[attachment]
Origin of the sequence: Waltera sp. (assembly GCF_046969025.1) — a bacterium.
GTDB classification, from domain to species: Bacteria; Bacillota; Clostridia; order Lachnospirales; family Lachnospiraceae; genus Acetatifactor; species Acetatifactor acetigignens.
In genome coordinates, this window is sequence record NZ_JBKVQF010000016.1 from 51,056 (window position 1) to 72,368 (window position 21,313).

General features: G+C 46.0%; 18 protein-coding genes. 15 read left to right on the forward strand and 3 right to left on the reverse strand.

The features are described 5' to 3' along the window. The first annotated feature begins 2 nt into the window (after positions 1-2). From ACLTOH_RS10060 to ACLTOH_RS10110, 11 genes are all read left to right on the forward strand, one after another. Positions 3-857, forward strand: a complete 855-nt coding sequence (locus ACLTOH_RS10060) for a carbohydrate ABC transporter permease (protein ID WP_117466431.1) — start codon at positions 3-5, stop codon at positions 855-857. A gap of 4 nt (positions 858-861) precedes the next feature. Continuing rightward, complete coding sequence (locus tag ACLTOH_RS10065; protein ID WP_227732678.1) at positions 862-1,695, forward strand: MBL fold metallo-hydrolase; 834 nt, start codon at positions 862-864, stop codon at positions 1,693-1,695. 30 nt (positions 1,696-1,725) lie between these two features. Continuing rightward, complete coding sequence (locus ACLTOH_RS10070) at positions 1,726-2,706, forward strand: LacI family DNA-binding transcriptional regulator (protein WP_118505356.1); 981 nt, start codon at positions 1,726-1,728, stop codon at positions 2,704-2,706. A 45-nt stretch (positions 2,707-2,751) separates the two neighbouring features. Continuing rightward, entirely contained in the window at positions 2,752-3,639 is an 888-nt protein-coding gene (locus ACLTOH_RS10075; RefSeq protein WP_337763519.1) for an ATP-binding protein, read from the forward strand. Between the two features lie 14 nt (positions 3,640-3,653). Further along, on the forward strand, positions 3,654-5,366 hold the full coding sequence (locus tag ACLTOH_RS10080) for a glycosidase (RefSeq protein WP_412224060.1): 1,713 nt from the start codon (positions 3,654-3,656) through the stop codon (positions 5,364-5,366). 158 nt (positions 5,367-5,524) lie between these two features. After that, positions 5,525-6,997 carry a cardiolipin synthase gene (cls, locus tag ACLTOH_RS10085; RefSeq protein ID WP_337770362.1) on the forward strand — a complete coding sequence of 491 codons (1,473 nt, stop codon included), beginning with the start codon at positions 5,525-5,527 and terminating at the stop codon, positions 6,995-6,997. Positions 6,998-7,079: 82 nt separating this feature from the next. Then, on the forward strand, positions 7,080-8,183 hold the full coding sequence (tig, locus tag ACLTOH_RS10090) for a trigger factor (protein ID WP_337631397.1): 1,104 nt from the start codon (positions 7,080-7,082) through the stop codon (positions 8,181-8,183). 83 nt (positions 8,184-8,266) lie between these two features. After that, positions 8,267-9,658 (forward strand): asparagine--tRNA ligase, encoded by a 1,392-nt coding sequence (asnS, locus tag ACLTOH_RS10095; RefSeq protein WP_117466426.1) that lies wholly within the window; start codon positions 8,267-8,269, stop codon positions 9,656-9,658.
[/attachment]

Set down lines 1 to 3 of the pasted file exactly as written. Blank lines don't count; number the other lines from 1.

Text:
Origin of the sequence: Waltera sp. (assembly GCF_046969025.1) — a bacterium.
GTDB classification, from domain to species: Bacteria; Bacillota; Clostridia; order Lachnospirales; family Lachnospiraceae; genus Acetatifactor; species Acetatifactor acetigignens.
In genome coordinates, this window is sequence record NZ_JBKVQF010000016.1 from 51,056 (window position 1) to 72,368 (window position 21,313).